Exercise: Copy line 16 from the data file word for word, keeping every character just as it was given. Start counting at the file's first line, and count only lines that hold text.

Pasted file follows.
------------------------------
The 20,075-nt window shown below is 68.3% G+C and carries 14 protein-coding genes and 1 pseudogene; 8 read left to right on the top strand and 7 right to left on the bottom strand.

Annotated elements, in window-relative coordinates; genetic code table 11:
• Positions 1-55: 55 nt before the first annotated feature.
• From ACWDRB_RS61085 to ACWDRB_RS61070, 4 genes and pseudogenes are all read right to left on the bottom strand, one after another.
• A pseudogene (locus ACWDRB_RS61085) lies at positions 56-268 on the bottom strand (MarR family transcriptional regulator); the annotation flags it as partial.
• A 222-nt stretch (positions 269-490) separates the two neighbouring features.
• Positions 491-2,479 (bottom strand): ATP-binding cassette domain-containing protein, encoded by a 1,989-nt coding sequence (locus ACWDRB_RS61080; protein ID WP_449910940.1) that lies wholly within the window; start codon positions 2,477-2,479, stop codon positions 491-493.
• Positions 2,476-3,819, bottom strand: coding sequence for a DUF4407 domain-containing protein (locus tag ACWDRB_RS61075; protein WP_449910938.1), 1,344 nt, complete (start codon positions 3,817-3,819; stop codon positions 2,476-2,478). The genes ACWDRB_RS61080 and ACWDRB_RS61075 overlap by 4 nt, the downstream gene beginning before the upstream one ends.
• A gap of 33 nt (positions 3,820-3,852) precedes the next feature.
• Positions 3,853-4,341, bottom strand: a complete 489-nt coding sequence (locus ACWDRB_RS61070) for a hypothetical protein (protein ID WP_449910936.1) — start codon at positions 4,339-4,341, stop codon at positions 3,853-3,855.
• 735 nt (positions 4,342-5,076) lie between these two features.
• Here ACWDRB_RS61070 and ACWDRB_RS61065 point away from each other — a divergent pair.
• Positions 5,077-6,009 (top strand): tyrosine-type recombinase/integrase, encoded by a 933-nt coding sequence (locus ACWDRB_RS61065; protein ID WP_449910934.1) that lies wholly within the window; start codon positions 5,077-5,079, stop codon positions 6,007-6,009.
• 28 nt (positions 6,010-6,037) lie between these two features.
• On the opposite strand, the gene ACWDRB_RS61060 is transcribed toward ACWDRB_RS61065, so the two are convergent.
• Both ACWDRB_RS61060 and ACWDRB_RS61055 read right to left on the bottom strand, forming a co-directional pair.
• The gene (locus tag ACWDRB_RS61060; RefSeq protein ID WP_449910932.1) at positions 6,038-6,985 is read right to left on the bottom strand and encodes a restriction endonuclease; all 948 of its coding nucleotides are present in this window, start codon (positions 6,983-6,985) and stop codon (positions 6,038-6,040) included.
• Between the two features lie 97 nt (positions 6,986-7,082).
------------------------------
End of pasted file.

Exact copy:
• Both ACWDRB_RS61060 and ACWDRB_RS61055 read right to left on the bottom strand, forming a co-directional pair.